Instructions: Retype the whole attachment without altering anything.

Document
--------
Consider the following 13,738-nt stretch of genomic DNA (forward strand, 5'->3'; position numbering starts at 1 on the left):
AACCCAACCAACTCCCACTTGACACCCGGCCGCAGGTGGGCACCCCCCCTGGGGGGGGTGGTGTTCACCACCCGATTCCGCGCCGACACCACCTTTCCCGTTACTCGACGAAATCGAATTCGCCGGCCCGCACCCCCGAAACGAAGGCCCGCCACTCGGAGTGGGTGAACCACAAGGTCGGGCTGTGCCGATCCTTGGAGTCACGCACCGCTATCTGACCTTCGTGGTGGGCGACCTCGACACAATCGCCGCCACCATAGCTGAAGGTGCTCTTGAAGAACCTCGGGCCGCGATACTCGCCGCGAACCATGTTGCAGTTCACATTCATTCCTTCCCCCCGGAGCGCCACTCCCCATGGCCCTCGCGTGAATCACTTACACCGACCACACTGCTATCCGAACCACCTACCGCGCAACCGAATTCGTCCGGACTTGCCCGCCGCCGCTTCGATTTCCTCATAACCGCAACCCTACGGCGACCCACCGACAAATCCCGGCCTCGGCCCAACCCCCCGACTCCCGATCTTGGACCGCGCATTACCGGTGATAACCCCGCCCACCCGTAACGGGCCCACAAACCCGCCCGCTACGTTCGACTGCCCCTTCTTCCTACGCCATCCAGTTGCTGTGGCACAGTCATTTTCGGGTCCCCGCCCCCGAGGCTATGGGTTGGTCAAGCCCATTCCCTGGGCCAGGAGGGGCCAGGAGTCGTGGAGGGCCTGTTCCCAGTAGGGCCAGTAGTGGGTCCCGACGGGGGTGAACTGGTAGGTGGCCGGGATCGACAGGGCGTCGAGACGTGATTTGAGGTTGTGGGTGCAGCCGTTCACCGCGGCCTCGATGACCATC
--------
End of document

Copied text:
Consider the following 13,738-nt stretch of genomic DNA (forward strand, 5'->3'; position numbering starts at 1 on the left):
AACCCAACCAACTCCCACTTGACACCCGGCCGCAGGTGGGCACCCCCCCTGGGGGGGGTGGTGTTCACCACCCGATTCCGCGCCGACACCACCTTTCCCGTTACTCGACGAAATCGAATTCGCCGGCCCGCACCCCCGAAACGAAGGCCCGCCACTCGGAGTGGGTGAACCACAAGGTCGGGCTGTGCCGATCCTTGGAGTCACGCACCGCTATCTGACCTTCGTGGTGGGCGACCTCGACACAATCGCCGCCACCATAGCTGAAGGTGCTCTTGAAGAACCTCGGGCCGCGATACTCGCCGCGAACCATGTTGCAGTTCACATTCATTCCTTCCCCCCGGAGCGCCACTCCCCATGGCCCTCGCGTGAATCACTTACACCGACCACACTGCTATCCGAACCACCTACCGCGCAACCGAATTCGTCCGGACTTGCCCGCCGCCGCTTCGATTTCCTCATAACCGCAACCCTACGGCGACCCACCGACAAATCCCGGCCTCGGCCCAACCCCCCGACTCCCGATCTTGGACCGCGCATTACCGGTGATAACCCCGCCCACCCGTAACGGGCCCACAAACCCGCCCGCTACGTTCGACTGCCCCTTCTTCCTACGCCATCCAGTTGCTGTGGCACAGTCATTTTCGGGTCCCCGCCCCCGAGGCTATGGGTTGGTCAAGCCCATTCCCTGGGCCAGGAGGGGCCAGGAGTCGTGGAGGGCCTGTTCCCAGTAGGGCCAGTAGTGGGTCCCGACGGGGGTGAACTGGTAGGTGGCCGGGATCGACAGGGCGTCGAGACGTGATTTGAGGTTGTGGGTGCAGCCGTTCACCGCGGCCTCGATGACCATC